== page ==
On a cold, windy, moody day at the end of October, conditions looked ripe for an interesting sunset. I had been to most of my usual favorite places lately, and so my husband happily suggested we hike around the Grass River Natural Area. The sunset turned out to be both long-lasting and spectacular. Parts of the sky were bruised and red, while others were luminous and golden. I ran – literally at times – from vantage point to vantage point, seeking the best light. I love how the boardwalk in this image leads to the fall-colored hills in the distance, and how the vivid sunset reflects in the Grass River. I hadn’t grabbed the tripod for this outing, so I opened the aperture to f/2.8, upped the ISO to 200, and shot with a 1/40-second shutter speed.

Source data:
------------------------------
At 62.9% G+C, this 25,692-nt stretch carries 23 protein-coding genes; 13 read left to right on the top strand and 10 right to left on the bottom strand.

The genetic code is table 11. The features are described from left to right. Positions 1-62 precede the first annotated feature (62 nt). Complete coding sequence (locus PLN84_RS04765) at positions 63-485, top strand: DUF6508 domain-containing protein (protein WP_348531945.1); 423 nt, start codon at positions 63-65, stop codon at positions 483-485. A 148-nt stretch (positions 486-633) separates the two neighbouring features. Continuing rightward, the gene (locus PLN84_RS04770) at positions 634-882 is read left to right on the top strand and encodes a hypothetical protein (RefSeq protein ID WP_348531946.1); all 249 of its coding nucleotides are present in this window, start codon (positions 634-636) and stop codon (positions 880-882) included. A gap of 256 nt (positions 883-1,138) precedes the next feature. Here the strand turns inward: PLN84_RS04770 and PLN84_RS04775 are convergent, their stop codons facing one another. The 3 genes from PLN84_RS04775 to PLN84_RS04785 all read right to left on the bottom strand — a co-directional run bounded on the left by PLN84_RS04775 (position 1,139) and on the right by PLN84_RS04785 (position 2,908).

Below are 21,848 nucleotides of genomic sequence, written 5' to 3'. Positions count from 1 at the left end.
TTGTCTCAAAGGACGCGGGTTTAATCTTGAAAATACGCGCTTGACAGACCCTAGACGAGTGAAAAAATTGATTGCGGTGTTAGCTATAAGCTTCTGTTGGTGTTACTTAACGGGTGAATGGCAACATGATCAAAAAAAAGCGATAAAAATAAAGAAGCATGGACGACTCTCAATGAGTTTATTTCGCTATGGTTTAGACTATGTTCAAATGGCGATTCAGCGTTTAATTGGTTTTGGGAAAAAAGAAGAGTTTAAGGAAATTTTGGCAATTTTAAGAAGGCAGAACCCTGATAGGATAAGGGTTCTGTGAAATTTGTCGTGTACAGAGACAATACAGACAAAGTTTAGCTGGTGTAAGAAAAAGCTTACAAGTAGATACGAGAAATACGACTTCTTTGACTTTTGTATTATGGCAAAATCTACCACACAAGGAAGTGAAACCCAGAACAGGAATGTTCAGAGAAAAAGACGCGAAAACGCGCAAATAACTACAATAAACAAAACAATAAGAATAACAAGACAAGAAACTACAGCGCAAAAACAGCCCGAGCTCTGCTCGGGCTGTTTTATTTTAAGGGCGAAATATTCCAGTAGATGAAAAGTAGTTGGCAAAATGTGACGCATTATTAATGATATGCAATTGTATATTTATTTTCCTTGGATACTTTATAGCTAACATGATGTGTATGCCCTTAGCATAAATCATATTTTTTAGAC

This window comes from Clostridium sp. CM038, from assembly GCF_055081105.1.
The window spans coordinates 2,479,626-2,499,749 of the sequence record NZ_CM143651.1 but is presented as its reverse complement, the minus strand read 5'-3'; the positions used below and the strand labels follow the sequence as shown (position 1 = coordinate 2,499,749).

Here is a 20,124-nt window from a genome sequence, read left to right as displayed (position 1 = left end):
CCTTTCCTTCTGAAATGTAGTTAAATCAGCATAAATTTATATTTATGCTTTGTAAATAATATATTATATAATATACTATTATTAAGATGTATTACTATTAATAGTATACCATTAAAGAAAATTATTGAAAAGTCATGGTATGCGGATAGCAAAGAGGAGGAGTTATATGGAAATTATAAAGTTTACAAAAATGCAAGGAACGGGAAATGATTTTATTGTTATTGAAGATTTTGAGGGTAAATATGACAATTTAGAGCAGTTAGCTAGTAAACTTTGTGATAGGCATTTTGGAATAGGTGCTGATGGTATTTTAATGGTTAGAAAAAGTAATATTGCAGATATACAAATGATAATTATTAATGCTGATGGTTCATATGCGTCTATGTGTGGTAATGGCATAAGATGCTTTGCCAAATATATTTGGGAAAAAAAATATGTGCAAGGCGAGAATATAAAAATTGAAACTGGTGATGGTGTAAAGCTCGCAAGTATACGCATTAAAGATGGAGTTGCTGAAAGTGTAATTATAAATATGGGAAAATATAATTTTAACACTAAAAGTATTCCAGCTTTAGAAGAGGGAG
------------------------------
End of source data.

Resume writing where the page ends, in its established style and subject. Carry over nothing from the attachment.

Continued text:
Daytime fog is fleeting and mysterious. When it arrived this fall day, I knew I might only have moments to capture some of the magic. Rugg Pond, a little pool of water tucked away in northwestern Kalkaska County, was a great choice for a shooting location, surrounded as it is by fall’s beauty. Fall foliage reflections are majestic on their own, but as a low fog swept in, and a light rain sprinkled down, I knew the moment was special. Shot at f/4, with a shutter speed of 1/80.
Piles of snow have shown up early again this year. The other morning, I took a quick opportunity to make some images while the sun was briefly shining. This is one of the (I think) three bridges at the Seven Bridges Natural Area in Kalkaska. I had the area entirely to myself this morning, and played around with a few different exposures. I settled on a 30-second exposure at f/16 to fully smooth out the swift water of the Rapid River, while maintaining detail in the sunlit snowy highlights.
This and other snowy photos are available in the Winter Landscapes gallery.